According to a 2014 paper by US law professor:

many WTO violations take place in the interstices of law, areas where government officials exercise discretion: whether or not to register a foreign company, to issue it a business license, or to prosecute someone for IP theft. Likewise, China distributes trade regulations to governmental agencies as “internal guidance” (neibu cankao) that should be published under China’s WTO transparency obligations, but in fact never are. The [WTO] dispute settlement system provides a very rough tool by which to reshape a member’s domestic legal system and to monitor its implementation of WTO commitments. A range of violations takes place, either below the radar or without meaningful recourse for investors or manufacturers outside of China.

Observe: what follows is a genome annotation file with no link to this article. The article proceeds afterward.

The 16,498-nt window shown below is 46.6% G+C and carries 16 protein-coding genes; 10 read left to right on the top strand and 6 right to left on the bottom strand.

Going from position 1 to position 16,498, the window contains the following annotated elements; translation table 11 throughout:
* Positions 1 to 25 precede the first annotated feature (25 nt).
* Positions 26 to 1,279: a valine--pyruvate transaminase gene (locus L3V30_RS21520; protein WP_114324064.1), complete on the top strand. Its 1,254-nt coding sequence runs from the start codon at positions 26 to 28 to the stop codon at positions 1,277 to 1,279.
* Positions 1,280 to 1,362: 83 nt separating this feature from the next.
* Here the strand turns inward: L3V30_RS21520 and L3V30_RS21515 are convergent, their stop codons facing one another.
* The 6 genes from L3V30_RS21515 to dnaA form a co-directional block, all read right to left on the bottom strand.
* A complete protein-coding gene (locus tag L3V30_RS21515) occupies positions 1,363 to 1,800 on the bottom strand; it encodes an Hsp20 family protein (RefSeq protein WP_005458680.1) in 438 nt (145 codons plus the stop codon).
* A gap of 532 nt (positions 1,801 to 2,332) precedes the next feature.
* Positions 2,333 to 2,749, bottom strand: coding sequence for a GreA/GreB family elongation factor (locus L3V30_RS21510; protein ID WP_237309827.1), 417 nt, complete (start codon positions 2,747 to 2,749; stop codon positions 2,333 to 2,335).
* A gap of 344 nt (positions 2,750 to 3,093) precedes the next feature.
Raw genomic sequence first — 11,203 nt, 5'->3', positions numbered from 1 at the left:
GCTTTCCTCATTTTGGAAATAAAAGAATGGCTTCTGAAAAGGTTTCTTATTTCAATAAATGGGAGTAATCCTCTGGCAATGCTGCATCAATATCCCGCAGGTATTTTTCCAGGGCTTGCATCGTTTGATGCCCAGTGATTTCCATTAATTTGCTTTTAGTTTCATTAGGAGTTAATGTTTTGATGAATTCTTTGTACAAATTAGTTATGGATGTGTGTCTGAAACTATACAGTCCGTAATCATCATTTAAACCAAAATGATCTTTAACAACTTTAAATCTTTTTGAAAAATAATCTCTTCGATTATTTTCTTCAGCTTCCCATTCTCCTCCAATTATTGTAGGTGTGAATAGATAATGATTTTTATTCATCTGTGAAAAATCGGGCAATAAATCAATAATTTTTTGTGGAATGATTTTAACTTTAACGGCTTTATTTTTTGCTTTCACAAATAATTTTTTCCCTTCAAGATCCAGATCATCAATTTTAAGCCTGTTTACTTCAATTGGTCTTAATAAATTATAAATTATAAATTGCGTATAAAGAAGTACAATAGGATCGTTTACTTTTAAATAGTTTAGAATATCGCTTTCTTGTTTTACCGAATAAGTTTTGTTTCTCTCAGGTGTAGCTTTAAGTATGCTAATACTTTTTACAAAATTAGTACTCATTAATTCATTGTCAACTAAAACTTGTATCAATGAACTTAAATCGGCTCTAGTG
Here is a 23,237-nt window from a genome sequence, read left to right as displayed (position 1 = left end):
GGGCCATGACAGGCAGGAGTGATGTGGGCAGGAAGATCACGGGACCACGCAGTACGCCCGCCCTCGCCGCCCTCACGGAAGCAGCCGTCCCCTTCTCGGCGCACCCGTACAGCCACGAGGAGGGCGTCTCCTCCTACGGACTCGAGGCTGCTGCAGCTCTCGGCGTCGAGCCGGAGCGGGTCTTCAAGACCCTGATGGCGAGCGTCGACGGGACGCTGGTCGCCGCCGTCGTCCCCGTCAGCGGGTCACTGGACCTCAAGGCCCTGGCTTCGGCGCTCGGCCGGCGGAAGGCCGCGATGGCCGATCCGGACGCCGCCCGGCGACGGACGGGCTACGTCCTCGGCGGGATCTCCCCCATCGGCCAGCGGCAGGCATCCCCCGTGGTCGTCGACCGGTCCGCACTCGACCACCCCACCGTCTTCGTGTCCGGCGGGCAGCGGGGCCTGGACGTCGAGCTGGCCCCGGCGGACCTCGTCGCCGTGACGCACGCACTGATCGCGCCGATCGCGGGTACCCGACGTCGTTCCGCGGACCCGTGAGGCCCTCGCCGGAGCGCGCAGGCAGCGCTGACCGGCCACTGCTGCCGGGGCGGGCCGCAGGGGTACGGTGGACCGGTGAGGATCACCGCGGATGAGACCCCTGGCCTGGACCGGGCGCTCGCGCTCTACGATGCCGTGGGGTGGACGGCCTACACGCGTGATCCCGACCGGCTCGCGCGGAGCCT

What's the evidence that China did or does pass such publicly undisclosed trade regulations?

  • By way of potential answers: I recall that during the Covid-handling controversies some Chinese internal documents were leaked. So something similar might have happened to some unpublished/internal trade regulations. Although on a quick google search, I cannot find any stories like that for the latter. Sep 19, 2022 at 5:31

1 Answer 1


“internal guidance” (内部参考) is not used in these. They exist but are for informational purposes only. These kind of actions is usually out of record. So it is unlikely to get any evidence.

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